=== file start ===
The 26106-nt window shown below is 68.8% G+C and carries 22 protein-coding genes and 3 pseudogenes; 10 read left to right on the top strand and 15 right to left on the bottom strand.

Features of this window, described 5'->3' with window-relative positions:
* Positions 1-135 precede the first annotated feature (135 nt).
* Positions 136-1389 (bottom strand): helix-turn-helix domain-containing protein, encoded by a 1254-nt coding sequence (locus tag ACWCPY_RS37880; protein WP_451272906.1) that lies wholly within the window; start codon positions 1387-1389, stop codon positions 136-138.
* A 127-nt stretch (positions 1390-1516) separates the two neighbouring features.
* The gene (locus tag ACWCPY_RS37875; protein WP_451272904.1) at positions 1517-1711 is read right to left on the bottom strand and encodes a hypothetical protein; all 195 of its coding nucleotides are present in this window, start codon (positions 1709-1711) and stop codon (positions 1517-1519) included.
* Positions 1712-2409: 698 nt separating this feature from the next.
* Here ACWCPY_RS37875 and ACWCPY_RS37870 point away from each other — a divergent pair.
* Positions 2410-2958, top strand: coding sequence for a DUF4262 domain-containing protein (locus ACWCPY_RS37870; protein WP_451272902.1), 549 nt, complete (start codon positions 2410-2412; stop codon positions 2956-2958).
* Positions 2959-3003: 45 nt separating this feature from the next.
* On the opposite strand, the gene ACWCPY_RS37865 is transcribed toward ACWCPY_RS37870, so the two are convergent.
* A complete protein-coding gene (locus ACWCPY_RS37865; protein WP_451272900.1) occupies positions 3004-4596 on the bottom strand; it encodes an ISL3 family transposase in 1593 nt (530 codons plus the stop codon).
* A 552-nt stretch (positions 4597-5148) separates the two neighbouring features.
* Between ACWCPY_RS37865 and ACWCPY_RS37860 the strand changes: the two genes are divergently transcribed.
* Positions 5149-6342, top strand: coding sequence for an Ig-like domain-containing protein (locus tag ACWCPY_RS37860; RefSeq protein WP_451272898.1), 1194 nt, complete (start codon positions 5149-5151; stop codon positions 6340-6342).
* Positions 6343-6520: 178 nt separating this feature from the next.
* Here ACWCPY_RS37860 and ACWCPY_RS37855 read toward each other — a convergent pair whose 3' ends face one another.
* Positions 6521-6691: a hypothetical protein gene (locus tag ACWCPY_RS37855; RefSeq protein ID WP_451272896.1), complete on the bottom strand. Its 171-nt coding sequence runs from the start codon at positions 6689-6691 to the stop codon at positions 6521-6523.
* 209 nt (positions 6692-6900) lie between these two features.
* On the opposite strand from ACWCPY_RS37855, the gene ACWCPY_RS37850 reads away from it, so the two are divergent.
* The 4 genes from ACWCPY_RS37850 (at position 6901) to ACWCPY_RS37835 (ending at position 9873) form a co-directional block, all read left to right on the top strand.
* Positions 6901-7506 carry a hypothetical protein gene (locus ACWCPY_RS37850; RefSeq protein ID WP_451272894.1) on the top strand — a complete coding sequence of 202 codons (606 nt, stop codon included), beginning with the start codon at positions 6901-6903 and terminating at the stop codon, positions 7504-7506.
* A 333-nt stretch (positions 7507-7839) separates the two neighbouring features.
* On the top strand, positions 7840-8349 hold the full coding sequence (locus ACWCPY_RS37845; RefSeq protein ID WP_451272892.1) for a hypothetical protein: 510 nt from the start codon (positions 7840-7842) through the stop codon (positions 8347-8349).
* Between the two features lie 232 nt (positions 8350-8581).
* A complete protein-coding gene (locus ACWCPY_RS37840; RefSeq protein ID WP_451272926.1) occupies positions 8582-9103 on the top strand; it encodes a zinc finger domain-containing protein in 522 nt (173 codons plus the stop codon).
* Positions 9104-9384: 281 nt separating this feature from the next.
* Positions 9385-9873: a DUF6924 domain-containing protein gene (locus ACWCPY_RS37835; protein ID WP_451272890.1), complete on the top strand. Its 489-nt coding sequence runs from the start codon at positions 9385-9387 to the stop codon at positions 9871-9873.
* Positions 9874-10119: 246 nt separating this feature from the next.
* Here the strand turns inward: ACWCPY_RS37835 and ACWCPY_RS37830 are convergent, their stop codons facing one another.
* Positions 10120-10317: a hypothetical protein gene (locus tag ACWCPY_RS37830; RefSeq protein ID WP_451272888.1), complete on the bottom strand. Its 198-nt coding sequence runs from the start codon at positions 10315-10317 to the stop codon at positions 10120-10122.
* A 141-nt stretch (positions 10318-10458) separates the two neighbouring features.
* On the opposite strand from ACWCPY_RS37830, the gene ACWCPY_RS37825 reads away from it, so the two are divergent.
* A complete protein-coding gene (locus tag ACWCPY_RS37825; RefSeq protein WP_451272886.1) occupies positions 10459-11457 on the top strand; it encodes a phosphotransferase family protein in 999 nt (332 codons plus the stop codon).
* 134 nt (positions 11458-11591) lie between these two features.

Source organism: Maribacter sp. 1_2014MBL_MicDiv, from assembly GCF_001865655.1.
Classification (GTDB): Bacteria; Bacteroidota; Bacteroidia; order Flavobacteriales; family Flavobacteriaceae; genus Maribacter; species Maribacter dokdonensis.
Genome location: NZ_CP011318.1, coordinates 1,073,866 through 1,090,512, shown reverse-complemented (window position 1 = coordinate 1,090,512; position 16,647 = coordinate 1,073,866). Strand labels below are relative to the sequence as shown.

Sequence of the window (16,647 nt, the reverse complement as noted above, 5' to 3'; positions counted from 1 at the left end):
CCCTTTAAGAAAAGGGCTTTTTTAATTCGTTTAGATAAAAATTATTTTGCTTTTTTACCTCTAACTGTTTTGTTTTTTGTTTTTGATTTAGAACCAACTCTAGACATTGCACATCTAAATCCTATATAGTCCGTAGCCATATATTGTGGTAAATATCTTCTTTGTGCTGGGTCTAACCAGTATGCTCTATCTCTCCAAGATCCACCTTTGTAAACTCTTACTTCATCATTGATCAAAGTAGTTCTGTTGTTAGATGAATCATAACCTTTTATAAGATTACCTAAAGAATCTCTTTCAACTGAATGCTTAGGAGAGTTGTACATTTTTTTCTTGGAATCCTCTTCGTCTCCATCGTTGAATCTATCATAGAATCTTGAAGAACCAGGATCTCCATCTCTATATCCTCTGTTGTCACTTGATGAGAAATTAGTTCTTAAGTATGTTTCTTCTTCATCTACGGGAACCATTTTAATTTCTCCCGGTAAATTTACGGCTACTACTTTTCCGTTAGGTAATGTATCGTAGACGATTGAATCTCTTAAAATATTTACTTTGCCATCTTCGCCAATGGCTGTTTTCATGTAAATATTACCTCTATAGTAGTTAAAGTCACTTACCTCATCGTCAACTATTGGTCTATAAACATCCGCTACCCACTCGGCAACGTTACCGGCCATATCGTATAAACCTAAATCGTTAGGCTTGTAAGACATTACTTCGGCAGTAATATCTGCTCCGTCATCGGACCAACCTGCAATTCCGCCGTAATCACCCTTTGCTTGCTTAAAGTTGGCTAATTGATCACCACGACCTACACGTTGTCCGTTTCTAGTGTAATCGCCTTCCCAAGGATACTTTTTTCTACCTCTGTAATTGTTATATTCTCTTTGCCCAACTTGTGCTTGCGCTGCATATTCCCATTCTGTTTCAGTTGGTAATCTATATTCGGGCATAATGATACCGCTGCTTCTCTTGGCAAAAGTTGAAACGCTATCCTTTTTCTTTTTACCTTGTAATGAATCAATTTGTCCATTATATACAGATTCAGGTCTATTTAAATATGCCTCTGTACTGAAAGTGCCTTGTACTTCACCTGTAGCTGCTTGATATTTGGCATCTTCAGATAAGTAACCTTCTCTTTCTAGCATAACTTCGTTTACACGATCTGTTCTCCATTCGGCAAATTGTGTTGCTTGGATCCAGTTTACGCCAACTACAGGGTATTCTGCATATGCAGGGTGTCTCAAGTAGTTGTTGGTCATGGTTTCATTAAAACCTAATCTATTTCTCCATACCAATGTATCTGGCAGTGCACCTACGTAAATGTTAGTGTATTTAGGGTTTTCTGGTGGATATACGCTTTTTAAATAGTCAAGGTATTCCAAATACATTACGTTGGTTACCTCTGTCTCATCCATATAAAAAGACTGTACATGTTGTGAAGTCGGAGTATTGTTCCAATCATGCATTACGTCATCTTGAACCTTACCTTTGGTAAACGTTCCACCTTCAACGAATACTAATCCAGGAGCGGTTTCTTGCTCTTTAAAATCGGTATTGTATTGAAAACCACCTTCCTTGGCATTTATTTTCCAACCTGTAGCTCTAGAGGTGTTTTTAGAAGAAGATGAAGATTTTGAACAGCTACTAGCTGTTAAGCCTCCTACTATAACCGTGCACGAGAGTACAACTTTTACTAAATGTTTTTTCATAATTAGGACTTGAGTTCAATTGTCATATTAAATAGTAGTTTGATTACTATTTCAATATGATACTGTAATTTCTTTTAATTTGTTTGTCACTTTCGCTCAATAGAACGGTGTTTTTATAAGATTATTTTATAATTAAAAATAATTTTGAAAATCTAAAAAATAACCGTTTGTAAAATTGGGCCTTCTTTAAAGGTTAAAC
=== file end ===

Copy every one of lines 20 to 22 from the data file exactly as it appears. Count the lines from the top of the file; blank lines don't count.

* On the opposite strand from ACWCPY_RS37855, the gene ACWCPY_RS37850 reads away from it, so the two are divergent.
* The 4 genes from ACWCPY_RS37850 (at position 6901) to ACWCPY_RS37835 (ending at position 9873) form a co-directional block, all read left to right on the top strand.
* Positions 6901-7506 carry a hypothetical protein gene (locus ACWCPY_RS37850; RefSeq protein ID WP_451272894.1) on the top strand — a complete coding sequence of 202 codons (606 nt, stop codon included), beginning with the start codon at positions 6901-6903 and terminating at the stop codon, positions 7504-7506.